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(Note: This information is about treating acute lymphocytic leukemia (ALL) in adults. To learn about ALL in children, see Leukemia in Children.)
Chemotherapy (chemo) is the use of drugs to treat cancer. Chemo drugs travel through the bloodstream to reach cancer cells all over the body. This makes chemo useful for cancers such as leukemia that has spread throughout the body.
Chemo is the main treatment for just about all people with acute lymphocytic leukemia (ALL). Because of its potential side effects, chemo might not be recommended for patients in poor health, but advanced age by itself is not a barrier to getting chemo.
Chemo treatment for ALL is typically divided into 3 phases:
During the more intensive phases of treatment, people can often have serious side effects from chemo, so they might need to spend time in the hospital. For more on the different phases of treatment, see Typical Treatment of Acute Lymphocytic Leukemia.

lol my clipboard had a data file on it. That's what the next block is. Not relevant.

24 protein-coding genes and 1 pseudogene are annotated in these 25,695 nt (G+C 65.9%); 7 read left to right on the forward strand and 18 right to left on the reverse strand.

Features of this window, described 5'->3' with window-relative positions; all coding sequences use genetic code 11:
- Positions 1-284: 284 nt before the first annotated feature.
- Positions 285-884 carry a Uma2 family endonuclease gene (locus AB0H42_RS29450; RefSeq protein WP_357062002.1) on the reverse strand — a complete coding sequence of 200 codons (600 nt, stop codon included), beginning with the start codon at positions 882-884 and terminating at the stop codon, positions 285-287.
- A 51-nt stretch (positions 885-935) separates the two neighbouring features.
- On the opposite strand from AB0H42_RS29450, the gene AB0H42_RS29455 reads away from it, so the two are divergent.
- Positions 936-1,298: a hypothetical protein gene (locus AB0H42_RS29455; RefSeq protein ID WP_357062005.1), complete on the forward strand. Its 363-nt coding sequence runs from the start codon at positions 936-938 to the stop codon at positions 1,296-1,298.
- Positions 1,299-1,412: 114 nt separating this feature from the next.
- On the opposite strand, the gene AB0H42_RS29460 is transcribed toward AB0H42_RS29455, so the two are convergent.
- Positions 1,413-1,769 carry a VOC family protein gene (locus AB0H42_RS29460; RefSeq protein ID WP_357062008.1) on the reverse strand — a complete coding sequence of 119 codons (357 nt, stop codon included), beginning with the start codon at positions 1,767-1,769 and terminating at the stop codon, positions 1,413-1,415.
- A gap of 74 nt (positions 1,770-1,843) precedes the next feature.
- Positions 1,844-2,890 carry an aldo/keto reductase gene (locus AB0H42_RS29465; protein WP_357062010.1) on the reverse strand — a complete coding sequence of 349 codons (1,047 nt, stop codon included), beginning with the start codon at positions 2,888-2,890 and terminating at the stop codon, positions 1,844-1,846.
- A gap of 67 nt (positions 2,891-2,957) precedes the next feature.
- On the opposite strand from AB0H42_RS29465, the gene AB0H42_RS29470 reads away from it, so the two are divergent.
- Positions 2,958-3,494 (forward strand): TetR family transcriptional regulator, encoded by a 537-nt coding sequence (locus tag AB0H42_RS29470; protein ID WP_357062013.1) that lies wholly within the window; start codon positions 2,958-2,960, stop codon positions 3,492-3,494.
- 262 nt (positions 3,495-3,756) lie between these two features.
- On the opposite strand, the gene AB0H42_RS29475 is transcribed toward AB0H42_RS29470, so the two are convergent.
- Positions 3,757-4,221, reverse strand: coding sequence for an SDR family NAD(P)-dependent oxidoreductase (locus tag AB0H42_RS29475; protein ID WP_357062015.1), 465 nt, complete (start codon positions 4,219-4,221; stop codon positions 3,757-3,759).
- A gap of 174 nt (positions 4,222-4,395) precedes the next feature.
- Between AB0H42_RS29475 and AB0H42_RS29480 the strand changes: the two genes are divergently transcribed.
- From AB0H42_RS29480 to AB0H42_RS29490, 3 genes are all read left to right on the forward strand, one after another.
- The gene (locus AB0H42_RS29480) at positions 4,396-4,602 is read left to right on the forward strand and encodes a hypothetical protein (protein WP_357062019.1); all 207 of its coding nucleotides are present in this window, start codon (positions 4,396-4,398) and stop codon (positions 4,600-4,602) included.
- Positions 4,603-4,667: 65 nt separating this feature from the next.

Chemo is typically given in cycles, with each period of treatment followed by a rest period to allow the body time to recover.
Most often, chemo drugs are injected into a vein (IV), into a muscle, or under the skin, or are taken by mouth. These drugs enter the blood and can reach leukemia cells all over the body.
Most chemo drugs have trouble reaching the area around the brain and spinal cord, so chemo may need to be injected into the cerebrospinal fluid (CSF) to kill cancer cells in that area. This is called intrathecal chemo. Intrathecal chemo can be given during a spinal tap or by using a special catheter called an Ommaya reservoir.